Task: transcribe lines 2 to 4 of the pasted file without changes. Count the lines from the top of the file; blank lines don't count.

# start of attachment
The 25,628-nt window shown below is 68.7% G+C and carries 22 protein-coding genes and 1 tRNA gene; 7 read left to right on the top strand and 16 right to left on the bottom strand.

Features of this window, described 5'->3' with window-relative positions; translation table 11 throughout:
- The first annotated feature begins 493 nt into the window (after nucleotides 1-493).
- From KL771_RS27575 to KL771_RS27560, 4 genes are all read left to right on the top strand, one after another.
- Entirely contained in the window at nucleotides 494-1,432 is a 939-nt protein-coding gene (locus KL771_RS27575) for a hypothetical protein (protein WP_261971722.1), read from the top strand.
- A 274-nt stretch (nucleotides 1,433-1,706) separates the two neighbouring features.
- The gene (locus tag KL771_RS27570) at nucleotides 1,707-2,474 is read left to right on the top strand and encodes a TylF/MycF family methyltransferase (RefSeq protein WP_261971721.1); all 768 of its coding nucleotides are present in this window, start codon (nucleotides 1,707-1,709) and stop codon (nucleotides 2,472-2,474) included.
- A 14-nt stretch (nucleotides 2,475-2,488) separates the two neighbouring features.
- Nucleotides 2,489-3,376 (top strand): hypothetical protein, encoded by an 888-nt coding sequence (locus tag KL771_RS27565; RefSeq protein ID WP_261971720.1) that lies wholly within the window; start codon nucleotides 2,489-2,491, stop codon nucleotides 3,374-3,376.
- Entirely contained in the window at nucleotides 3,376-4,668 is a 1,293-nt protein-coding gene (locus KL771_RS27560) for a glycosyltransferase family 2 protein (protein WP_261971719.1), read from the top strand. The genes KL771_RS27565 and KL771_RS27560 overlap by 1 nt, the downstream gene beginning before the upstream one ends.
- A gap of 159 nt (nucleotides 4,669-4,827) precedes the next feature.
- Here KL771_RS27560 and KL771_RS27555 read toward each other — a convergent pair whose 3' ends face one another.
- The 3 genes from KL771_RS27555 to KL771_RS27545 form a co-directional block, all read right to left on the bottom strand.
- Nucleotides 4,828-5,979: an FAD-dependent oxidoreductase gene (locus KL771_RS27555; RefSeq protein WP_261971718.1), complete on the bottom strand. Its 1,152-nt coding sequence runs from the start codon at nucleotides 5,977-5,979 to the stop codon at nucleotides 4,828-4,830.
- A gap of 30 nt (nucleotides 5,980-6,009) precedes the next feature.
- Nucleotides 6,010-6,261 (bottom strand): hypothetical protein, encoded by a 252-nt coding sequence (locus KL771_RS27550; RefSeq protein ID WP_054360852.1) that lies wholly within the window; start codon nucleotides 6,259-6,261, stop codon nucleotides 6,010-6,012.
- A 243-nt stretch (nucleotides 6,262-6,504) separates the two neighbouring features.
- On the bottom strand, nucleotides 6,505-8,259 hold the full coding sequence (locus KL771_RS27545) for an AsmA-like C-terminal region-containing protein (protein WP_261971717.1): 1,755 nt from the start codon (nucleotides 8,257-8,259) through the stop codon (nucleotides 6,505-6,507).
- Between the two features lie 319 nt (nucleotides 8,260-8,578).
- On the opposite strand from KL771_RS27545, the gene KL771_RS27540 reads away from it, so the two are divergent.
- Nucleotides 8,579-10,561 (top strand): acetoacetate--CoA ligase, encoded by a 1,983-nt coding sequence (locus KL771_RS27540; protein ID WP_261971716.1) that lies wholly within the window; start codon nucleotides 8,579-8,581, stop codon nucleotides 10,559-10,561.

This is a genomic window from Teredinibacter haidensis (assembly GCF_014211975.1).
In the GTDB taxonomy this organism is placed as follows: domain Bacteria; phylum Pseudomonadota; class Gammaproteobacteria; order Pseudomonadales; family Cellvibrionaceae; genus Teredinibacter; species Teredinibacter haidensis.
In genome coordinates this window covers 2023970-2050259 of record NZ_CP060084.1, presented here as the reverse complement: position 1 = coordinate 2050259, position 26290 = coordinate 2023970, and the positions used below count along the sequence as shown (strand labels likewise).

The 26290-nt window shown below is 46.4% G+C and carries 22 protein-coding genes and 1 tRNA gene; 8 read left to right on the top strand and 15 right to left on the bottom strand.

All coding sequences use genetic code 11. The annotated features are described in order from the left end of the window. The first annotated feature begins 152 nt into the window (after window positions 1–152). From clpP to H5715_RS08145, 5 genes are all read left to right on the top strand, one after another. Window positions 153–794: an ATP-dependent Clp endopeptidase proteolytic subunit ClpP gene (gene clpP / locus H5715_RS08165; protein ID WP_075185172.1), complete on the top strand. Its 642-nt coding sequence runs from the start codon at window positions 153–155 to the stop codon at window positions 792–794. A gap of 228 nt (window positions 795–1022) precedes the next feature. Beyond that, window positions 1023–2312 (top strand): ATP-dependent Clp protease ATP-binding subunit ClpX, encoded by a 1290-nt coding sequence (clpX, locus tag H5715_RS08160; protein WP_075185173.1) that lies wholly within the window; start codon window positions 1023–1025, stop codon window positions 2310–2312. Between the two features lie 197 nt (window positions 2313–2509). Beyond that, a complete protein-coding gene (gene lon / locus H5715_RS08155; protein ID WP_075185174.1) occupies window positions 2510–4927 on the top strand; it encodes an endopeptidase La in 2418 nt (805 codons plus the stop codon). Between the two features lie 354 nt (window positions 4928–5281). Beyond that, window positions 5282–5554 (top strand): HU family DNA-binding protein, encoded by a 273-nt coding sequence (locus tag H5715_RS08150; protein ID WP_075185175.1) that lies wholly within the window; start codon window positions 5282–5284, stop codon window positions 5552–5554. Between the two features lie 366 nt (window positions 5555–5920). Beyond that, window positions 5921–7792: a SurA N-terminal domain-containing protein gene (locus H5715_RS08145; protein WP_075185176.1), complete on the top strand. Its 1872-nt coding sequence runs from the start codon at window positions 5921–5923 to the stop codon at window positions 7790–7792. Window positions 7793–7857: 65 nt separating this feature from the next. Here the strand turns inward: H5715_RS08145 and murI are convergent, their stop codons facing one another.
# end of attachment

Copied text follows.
Features of this window, described 5'->3' with window-relative positions; translation table 11 throughout:
- The first annotated feature begins 493 nt into the window (after nucleotides 1-493).
- From KL771_RS27575 to KL771_RS27560, 4 genes are all read left to right on the top strand, one after another.